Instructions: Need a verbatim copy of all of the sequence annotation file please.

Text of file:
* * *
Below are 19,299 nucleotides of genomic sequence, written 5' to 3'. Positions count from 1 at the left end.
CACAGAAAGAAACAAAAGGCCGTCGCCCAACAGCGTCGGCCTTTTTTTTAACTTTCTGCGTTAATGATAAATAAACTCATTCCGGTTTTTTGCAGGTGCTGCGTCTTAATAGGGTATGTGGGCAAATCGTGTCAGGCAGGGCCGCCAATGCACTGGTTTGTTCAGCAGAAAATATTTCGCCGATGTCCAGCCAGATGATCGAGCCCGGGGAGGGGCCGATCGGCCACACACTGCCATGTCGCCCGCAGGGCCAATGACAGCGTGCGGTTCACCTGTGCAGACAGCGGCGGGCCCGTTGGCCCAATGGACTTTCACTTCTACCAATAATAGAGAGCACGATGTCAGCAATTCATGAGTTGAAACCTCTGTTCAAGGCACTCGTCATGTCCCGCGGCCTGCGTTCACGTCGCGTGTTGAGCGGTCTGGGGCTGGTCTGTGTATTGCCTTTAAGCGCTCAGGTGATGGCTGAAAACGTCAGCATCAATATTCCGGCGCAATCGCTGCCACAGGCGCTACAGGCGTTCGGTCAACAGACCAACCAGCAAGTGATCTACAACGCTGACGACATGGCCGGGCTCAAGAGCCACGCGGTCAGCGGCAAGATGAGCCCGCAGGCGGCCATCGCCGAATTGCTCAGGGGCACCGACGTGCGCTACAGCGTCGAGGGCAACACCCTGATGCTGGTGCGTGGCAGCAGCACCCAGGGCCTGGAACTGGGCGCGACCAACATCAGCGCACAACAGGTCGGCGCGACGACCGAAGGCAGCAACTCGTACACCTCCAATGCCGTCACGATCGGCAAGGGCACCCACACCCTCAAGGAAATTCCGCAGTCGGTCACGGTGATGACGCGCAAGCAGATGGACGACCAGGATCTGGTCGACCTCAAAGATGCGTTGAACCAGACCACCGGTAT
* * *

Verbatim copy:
Below are 19,299 nucleotides of genomic sequence, written 5' to 3'. Positions count from 1 at the left end.
CACAGAAAGAAACAAAAGGCCGTCGCCCAACAGCGTCGGCCTTTTTTTTAACTTTCTGCGTTAATGATAAATAAACTCATTCCGGTTTTTTGCAGGTGCTGCGTCTTAATAGGGTATGTGGGCAAATCGTGTCAGGCAGGGCCGCCAATGCACTGGTTTGTTCAGCAGAAAATATTTCGCCGATGTCCAGCCAGATGATCGAGCCCGGGGAGGGGCCGATCGGCCACACACTGCCATGTCGCCCGCAGGGCCAATGACAGCGTGCGGTTCACCTGTGCAGACAGCGGCGGGCCCGTTGGCCCAATGGACTTTCACTTCTACCAATAATAGAGAGCACGATGTCAGCAATTCATGAGTTGAAACCTCTGTTCAAGGCACTCGTCATGTCCCGCGGCCTGCGTTCACGTCGCGTGTTGAGCGGTCTGGGGCTGGTCTGTGTATTGCCTTTAAGCGCTCAGGTGATGGCTGAAAACGTCAGCATCAATATTCCGGCGCAATCGCTGCCACAGGCGCTACAGGCGTTCGGTCAACAGACCAACCAGCAAGTGATCTACAACGCTGACGACATGGCCGGGCTCAAGAGCCACGCGGTCAGCGGCAAGATGAGCCCGCAGGCGGCCATCGCCGAATTGCTCAGGGGCACCGACGTGCGCTACAGCGTCGAGGGCAACACCCTGATGCTGGTGCGTGGCAGCAGCACCCAGGGCCTGGAACTGGGCGCGACCAACATCAGCGCACAACAGGTCGGCGCGACGACCGAAGGCAGCAACTCGTACACCTCCAATGCCGTCACGATCGGCAAGGGCACCCACACCCTCAAGGAAATTCCGCAGTCGGTCACGGTGATGACGCGCAAGCAGATGGACGACCAGGATCTGGTCGACCTCAAAGATGCGTTGAACCAGACCACCGGTAT